Lucette Lagnado's father, Leon, is a successful Egyptian businessman and boulevardier who, dressed in his signature white sharkskin suit, makes deals and trades at Shepherd's Hotel and at the dark bar of the Nile Hilton. After the fall of King Farouk and the rise of the Nasser dictatorship, Leon loses everything and his family is forced to flee, abandoning a life once marked by beauty and luxury to plunge into hardship and poverty, as they take flight for any country that would have them.
A vivid, heartbreaking, and powerful inversion of the American dream, Lucette Lagnado's unforgettable memoir is a sweeping story of family, faith, tradition, tragedy, and triumph set against the stunning backdrop of Cairo, Paris, and New York.
Winner of the Sami Rohr Prize for Jewish Literature and hailed by the New York Times Book Review as a "brilliant, crushing book" and the New Yorker as a memoir of ruin "told without melodrama by its youngest survivor," The Man in the White Sharkskin Suit recounts the exile of the author's Jewish Egyptian family from Cairo in 1963 and her father's heroic and tragic struggle to survive his "riches to rags" trajectory.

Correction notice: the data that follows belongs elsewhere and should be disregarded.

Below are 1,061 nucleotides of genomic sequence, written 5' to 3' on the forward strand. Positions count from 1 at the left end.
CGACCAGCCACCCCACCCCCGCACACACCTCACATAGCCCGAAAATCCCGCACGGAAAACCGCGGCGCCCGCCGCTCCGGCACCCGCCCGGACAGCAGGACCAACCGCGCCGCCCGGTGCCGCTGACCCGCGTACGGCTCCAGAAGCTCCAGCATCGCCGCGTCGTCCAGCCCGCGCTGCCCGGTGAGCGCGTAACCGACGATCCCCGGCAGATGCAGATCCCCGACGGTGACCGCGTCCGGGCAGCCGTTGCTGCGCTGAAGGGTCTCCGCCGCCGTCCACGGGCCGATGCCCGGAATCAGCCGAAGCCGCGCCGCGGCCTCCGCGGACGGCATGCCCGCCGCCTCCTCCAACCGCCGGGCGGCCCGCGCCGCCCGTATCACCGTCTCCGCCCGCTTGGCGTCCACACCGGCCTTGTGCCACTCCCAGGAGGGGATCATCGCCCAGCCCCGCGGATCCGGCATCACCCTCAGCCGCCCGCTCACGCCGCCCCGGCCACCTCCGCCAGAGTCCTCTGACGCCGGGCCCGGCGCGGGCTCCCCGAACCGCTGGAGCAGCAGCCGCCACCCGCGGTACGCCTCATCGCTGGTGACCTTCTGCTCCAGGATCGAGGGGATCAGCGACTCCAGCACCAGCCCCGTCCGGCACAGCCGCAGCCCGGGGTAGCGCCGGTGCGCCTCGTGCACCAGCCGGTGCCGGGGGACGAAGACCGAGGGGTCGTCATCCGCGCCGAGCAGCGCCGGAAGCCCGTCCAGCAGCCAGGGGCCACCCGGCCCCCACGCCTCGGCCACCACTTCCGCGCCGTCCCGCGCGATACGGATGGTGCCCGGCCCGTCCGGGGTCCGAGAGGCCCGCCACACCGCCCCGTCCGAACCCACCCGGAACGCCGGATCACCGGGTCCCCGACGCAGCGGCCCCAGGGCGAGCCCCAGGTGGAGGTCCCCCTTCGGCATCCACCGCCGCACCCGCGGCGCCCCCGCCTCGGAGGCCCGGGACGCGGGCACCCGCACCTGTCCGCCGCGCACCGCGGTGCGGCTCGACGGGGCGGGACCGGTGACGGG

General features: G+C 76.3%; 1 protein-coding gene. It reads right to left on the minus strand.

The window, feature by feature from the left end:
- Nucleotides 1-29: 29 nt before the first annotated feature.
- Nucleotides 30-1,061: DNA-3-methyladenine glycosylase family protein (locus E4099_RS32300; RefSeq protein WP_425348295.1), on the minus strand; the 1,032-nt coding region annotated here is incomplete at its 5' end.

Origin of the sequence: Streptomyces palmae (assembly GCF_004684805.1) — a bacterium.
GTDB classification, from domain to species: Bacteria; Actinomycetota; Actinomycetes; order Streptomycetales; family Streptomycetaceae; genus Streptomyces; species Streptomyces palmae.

Born in Cairo, Lucette Lagnado and her family were forced to flee Egypt as refugees when she was a small child, eventually coming to New York. She is the author of The Man in the White Sharkskin Suit, for which she received the Sami Rohr Prize for Jewish Literature in 2008, and is the coauthor of Children of the Flames: Dr. Josef Mengele and the Untold Story of the Twins of Auschwitz, which has been translated into nearly a dozen foreign languages. Joining the Wall Street Journal in 1996, she has received numerous awards and is currently a senior special writer and investigative reporter. She and her husband, Douglas Feiden, reside in Sag Harbor and New York City.